I've been a fan of Meat Loaf since I was a kid in grade school, watching that video for "Paradise By The Dashboard Lights" on MTV again and again and again. (In the early days, I swear whoever had to run the machine late at night when they didn't have many videos would just throw it on whenever they had to take a bathroom break -- that or the Rush concert, which was also in heavy rotation for the first few years of the channel.) I loved the album, too, of course, first with pure turn-it-up pleasure and then perhaps with a snotty sense of irony when I couldn't decide whether it was bad/good or good/bad and then finally realizing it was trashy teenage pop bursting with high melodrama cause that's how teens felt and that the musicianship was top-notch and the lyrics delightfully over-the-top. Meat Loaf and creator/songwriter Jim Steinman were serious, yes, but they also had a sense of humor. (The lyric "And can't you see my faded Levis bursting apart?" may be the most honest, accurate and hilarious line about being a teenage boy in all of rock and roll.) Is it any more preposterous than the epic Phil Spector death ballads they clearly took to heart? Nope. I've since grown to love Jim Steinman in all his many incarnations and now, finally, with Bat Out Of Hell III hitting stores, I got to see Mr. Loaf in concert at the Palace on Broadway.
The show began at such a fever pitch, I was afraid it would skid off the road from its own reckless momentum. As my friend Jamie put it, "His music is all encores!" Indeed, he sang a quick burst of "You Took The Words Right Out Of My Mouth" and "All Revved Up With No Place To Go" followed by the complete "Paradise By The Dashboard Lights." The vixen singing with him was a sexy little brunette in a cheerleader outfit and Loaf prowled the stage acting with all the Grand Guignol abandon of a silent film great -- head-butting the guitarists, ogling the ladies with a feverish, frightened abandon and singing his heart out, just like in that video. Actually, Meat Loaf paced himself well during the show, making full use of the instrumental breaks and a stage crowded with backup singers and a string orchestra to rest his voice. Maybe with a better sound mix (he sometimes got overwhelmed) and a better setting (you really don't want to be seated during a Meat Loaf concert but that's inevitable in a Broadway house) it would have been a classic night. As it was the crazy mix of people (including one guy all alone who danced so dorkily he made me feel cool, all while taking endless pictures with his digital camera until that got filled up and then he immediately pulled out his cell phone and kept on snapping) and the sheer overwhelming Wagnerian madness of it all was grin-inducing fun. And the finale -- "Bat Out Of Hell," of course -- was tremendous.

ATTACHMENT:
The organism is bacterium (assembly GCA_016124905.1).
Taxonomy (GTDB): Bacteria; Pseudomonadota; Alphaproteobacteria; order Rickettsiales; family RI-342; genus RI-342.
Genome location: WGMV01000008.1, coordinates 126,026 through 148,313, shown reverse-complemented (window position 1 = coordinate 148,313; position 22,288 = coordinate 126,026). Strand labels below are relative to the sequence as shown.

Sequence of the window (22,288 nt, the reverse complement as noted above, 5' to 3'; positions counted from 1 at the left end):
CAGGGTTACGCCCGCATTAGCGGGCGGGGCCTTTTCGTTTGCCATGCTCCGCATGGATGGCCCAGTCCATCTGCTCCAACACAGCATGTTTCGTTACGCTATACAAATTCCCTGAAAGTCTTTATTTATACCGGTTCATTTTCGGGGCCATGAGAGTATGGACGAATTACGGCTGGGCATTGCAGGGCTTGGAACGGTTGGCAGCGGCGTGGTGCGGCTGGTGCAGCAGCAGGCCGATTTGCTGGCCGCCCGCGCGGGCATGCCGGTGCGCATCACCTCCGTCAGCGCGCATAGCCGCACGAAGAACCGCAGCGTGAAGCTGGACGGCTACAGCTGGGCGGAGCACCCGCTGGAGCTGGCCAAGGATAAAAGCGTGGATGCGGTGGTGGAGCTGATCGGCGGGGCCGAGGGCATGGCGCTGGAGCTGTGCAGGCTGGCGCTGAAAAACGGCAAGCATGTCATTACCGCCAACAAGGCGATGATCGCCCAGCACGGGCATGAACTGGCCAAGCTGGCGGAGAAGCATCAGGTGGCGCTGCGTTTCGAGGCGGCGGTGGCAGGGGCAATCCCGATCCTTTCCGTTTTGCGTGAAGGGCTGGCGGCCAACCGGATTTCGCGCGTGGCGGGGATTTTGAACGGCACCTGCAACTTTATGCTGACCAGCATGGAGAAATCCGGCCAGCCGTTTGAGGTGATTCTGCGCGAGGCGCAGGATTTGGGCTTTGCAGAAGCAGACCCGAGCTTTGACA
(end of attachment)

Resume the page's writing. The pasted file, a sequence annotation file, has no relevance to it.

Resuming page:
Suddenly, I was a kid again and surely that's one thing music does that nothing else -- not movies or books or the theater or painting or opera or tv or poetry -- can even attempt. If I watch "The Breakfast Club," I watch "The Breakfast Club" and enjoy it as a film on its own merits or as a time capsule or maybe even for the memories of people I saw it with. If I re-read a book, invariably it speaks to me in a different way than it did when I was young. But play a certain album or perform a certain song in concert and without warning I'm 16 years old again and driving my parents' car a little too fast and playing the radio so loud I can't even hear myself shouting along with every word. "Objects In The Rearview Mirror May Appear Closer Than They Are" is one typically wordy song title from "Bat II." Indeed, sometimes the past seems to loom large and memories from 20 years ago are more immediate and fresh than whatever happened yesterday...especially when you're hearing a favorite song.